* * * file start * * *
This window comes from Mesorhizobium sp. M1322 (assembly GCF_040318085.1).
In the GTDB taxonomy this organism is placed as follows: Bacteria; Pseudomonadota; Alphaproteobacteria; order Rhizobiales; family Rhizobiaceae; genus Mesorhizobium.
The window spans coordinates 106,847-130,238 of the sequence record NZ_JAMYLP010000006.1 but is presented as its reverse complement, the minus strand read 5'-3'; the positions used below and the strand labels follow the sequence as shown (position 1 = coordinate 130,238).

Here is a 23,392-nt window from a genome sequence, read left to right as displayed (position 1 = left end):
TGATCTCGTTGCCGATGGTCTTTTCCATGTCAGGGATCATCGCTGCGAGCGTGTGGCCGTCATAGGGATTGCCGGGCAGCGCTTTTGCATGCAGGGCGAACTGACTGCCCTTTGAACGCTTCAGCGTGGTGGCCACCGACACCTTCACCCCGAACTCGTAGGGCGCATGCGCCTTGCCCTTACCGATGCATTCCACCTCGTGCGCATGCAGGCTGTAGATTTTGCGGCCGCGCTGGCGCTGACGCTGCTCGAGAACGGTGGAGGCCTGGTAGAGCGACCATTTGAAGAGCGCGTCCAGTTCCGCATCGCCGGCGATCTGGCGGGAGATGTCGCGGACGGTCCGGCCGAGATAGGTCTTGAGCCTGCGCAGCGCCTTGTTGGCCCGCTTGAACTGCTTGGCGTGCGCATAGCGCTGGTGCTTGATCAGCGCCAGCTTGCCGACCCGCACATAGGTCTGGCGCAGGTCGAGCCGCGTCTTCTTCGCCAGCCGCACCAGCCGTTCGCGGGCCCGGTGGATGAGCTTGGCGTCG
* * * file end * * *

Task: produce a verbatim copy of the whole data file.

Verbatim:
This window comes from Mesorhizobium sp. M1322 (assembly GCF_040318085.1).
In the GTDB taxonomy this organism is placed as follows: Bacteria; Pseudomonadota; Alphaproteobacteria; order Rhizobiales; family Rhizobiaceae; genus Mesorhizobium.
The window spans coordinates 106,847-130,238 of the sequence record NZ_JAMYLP010000006.1 but is presented as its reverse complement, the minus strand read 5'-3'; the positions used below and the strand labels follow the sequence as shown (position 1 = coordinate 130,238).

Here is a 23,392-nt window from a genome sequence, read left to right as displayed (position 1 = left end):
TGATCTCGTTGCCGATGGTCTTTTCCATGTCAGGGATCATCGCTGCGAGCGTGTGGCCGTCATAGGGATTGCCGGGCAGCGCTTTTGCATGCAGGGCGAACTGACTGCCCTTTGAACGCTTCAGCGTGGTGGCCACCGACACCTTCACCCCGAACTCGTAGGGCGCATGCGCCTTGCCCTTACCGATGCATTCCACCTCGTGCGCATGCAGGCTGTAGATTTTGCGGCCGCGCTGGCGCTGACGCTGCTCGAGAACGGTGGAGGCCTGGTAGAGCGACCATTTGAAGAGCGCGTCCAGTTCCGCATCGCCGGCGATCTGGCGGGAGATGTCGCGGACGGTCCGGCCGAGATAGGTCTTGAGCCTGCGCAGCGCCTTGTTGGCCCGCTTGAACTGCTTGGCGTGCGCATAGCGCTGGTGCTTGATCAGCGCCAGCTTGCCGACCCGCACATAGGTCTGGCGCAGGTCGAGCCGCGTCTTCTTCGCCAGCCGCACCAGCCGTTCGCGGGCCCGGTGGATGAGCTTGGCGTCG